A bouquet of flowers picked along the way ….

A dialogue between husband and wife, Part 4 October 5, 2007

This is the 4th and concluding part of the dialogue. For part 1 go here, part 2 go here and part 3 go here.


“Ladoo! which world are you in?” asked a bemused Sanjeev, his face like a child who has caught his mother eating cookies on the sly.
“I saw you staring at our wedding picture with a look that was rather funny”, he said in a jovial tone.

“Sorry love, I had drifted away. Thank God!”, said Nandita

“Thank God what?” he said sounding very curious.

“Nothing, just a bad day-dream. Let me hurry and set our breakfast. I am famished”, said Nandita, rising from the sofa.

“Hello? it’s Sunday. Remember, my day of setting the breakfast?? You seem really lost. Are you OK?”, said Sanjeev, now sounding doubtful and a little worried.

Nandita smiled and sank back into the yellow-blue pillow covers on the sofa.


18 Responses to “A dialogue between husband and wife, Part 4”

  1. Maryam Says:

    What a twist ………….. πŸ™‚

    Good work

  2. gurdas Says:


    Th end was more out of need than design. Initially I had imagined a reversal of things gone wrong between Sanjeev and Nandita. I wanted them to travel back and restart afresh – with love. But it was getting a little too drawn and since the message was (hopefully) already conveyed I used the old dirty trick. Personally, I dislike books and movies which build a scene only to end it as a dream. Thats cheap! So, while I am glad that some of my readers have liked this end, as a writer it is shallow work. Really.

  3. Anil Singla Says:

    Hi Gurdas

    I read it in one breath only to find an excitingend. Graet Sir. What amazed me, was your knowledge of relationships, it was really detailed. Even a married man can not put it on paper. This dialogue really helps to put one’s own married relationship under scanner.

  4. gurdas Says:

    Hi Anil,

    Thanks for stopping by. I find observation to be a great way to learn. People talk all the time and not necessarily through words. The whole body talks. What an amazing dialogue it is out there.

  5. Monty Says:

    Great twist and great conversation..i was really very much dwellved into the situation u have narrated, but i must say, the end may be more interesting….anyways soon i will be labelled as a married man and i wish this conversation will not happen in my entire life ever.

  6. Shweta Purohit Says:

    Hi Gurdas,

    First of all i must congratulate you for writing this fantastic article..Specially the way you have portrayed Nandita’s thoughts and dialogues..I was wondering if this could be a man’s imagination, so close to my own thoughts..i dont think men have that thought line..But to end my curiosity and to confirm let me ask you this ques.. Did you take Nandita’s thoughts from any other novel/article/movie etc??If not then i must say that you can understand your partner very well..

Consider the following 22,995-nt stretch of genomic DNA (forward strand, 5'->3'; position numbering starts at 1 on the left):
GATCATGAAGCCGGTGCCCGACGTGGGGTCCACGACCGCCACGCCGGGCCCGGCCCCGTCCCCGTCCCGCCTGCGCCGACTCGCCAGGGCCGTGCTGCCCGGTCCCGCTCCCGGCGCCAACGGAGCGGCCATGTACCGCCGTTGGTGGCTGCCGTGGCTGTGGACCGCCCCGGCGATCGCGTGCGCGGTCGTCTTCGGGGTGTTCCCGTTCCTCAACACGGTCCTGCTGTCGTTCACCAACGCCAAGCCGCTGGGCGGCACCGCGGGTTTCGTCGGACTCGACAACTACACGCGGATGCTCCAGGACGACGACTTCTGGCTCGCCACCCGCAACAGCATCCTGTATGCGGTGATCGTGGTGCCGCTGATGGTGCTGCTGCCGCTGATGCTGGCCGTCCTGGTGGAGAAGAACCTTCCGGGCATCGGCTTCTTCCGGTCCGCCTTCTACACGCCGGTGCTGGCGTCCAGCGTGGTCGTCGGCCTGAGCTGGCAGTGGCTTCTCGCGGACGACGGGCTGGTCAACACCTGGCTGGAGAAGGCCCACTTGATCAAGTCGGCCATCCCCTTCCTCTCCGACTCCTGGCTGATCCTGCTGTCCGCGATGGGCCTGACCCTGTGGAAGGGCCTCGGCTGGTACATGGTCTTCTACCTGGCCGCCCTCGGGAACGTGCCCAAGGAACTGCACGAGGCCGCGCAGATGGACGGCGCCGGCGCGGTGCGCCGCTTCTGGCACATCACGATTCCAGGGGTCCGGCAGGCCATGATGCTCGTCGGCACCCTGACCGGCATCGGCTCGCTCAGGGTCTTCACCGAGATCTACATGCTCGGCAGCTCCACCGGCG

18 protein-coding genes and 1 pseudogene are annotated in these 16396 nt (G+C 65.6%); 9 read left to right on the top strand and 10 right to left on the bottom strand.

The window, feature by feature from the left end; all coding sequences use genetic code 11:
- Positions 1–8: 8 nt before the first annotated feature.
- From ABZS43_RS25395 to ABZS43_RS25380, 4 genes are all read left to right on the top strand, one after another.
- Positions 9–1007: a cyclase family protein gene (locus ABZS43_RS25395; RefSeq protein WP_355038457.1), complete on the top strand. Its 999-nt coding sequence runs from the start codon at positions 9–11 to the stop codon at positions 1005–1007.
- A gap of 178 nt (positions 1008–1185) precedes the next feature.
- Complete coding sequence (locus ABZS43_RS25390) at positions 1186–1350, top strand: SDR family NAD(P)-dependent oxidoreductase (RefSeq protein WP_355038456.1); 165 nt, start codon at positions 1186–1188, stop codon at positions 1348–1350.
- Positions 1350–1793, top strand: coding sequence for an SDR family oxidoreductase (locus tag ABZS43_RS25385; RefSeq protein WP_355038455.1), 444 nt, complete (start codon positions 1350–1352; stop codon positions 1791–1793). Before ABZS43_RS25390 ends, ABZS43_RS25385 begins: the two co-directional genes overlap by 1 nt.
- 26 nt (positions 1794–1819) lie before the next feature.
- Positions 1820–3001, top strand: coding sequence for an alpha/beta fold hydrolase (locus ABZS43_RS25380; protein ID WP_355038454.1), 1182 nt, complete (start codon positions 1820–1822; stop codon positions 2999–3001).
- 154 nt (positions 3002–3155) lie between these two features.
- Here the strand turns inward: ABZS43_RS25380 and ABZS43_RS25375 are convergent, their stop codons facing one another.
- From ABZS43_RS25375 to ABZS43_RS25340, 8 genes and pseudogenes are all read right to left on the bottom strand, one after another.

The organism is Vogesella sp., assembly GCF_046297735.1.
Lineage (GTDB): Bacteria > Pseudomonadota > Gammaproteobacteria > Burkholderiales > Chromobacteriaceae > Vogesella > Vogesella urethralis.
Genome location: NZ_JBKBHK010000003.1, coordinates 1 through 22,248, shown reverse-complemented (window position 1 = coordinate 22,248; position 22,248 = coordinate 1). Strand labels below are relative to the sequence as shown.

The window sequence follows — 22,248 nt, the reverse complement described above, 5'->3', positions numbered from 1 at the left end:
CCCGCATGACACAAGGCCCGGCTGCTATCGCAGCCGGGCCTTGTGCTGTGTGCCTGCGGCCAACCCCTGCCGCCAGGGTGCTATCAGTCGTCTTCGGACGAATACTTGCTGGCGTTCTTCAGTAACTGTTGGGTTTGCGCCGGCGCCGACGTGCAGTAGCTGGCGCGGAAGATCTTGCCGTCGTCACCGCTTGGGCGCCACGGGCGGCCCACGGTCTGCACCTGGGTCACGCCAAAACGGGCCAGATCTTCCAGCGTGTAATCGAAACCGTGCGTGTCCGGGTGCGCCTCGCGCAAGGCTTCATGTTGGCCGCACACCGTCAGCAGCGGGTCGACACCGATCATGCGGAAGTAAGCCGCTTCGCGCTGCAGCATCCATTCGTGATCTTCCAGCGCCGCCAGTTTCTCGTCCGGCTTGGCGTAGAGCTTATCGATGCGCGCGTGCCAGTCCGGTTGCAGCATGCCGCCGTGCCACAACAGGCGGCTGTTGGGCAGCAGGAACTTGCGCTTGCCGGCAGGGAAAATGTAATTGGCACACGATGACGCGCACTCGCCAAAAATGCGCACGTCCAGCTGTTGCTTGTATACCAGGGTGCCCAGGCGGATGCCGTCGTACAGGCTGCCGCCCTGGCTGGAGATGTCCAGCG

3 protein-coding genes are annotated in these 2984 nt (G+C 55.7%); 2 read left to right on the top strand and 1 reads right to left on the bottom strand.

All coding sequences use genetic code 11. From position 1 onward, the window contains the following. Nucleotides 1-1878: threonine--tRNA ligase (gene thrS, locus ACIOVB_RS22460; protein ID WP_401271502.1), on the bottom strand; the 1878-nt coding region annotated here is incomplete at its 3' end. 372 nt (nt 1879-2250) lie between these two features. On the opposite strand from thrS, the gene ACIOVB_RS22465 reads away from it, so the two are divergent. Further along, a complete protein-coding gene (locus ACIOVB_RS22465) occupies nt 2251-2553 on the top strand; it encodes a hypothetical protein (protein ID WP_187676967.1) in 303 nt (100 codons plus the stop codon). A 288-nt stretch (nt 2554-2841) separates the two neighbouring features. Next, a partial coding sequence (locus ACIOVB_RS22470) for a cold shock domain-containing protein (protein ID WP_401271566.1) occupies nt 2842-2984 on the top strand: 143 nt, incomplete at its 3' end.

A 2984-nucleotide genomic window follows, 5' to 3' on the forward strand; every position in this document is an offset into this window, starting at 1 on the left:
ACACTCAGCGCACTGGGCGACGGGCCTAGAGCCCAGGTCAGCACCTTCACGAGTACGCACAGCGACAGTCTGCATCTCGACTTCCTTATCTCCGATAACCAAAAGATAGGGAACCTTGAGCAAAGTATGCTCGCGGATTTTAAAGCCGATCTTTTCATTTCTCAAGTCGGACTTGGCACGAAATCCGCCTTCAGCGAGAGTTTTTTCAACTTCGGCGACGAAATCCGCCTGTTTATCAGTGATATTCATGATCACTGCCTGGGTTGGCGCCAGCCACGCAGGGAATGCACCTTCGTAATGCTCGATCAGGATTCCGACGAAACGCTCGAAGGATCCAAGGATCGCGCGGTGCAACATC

Looking fwd to read more on your blog…:)

  7. gurdas Says:

    Hello Shweta,

    Thanks for stopping by and your kind appreciation. To quickly answer your curiosity – no, neither Nandita’s thoughts nor any other part of the piece is taken from another novel, article or movie. I can confidently credit the piece to myself. Having said that, I must also say that it is not purely born of my imagination. Much of it is observation of couples (young and old) that I come across. Nandita and Sanjeev are each an amalgamation of real people (I have met) and fiction.

    “i dont think men have that thought line” – ouch! that hurts πŸ™‚
    I would say that women are generally more sensitive than men when it comes to everyday human emotions.

    “you can understand your partner very well.” Thanks. I hope that holds true whenever I have a partner. As of now, I am but an observer of other couples.

  8. Neha Says:

    Really good insight/observations on relationships and thoughts… but I agree with u the forced ending looked shallow…
    BTW, U’ll do urself a great favour by getting a partner!! :)…. U’ll soon find urself climbing down the other side of the hill…
    Neha (Saxena)

  9. gurdas Says:


    Thanks for your encouragement and candid feedback.
    Getting myself a partner might be a favour to myself but then I feel pity for the other person and stop short of taking the plunge πŸ™‚
    As for the hill, God whispered in my ear that the fruits on that side are more ripe.
    ps: you aren’t exactly young yourself you old witch.

  10. lori78 Says:

    Hi gurdas,

    Excellent piece despite the ending! The dialogue between the two characters has really drawn me. Gosh, i’m becoming addicted to your blog (Lol). It’s good reading!

  11. gurdas Says:


    I am flattered! Yes, that ending could have been better. Maybe when I get paid a million dollars to write a book, I will be more honest with my story telling πŸ™‚
    Your addiction is my encouragement. Not that I write regularly. But whenever I do, it is good to know someone out there will be reading it.

  12. Gagan Says:

    hmmn.. since I stopped at your blog, I read this. You have intresting Blog.. I must say..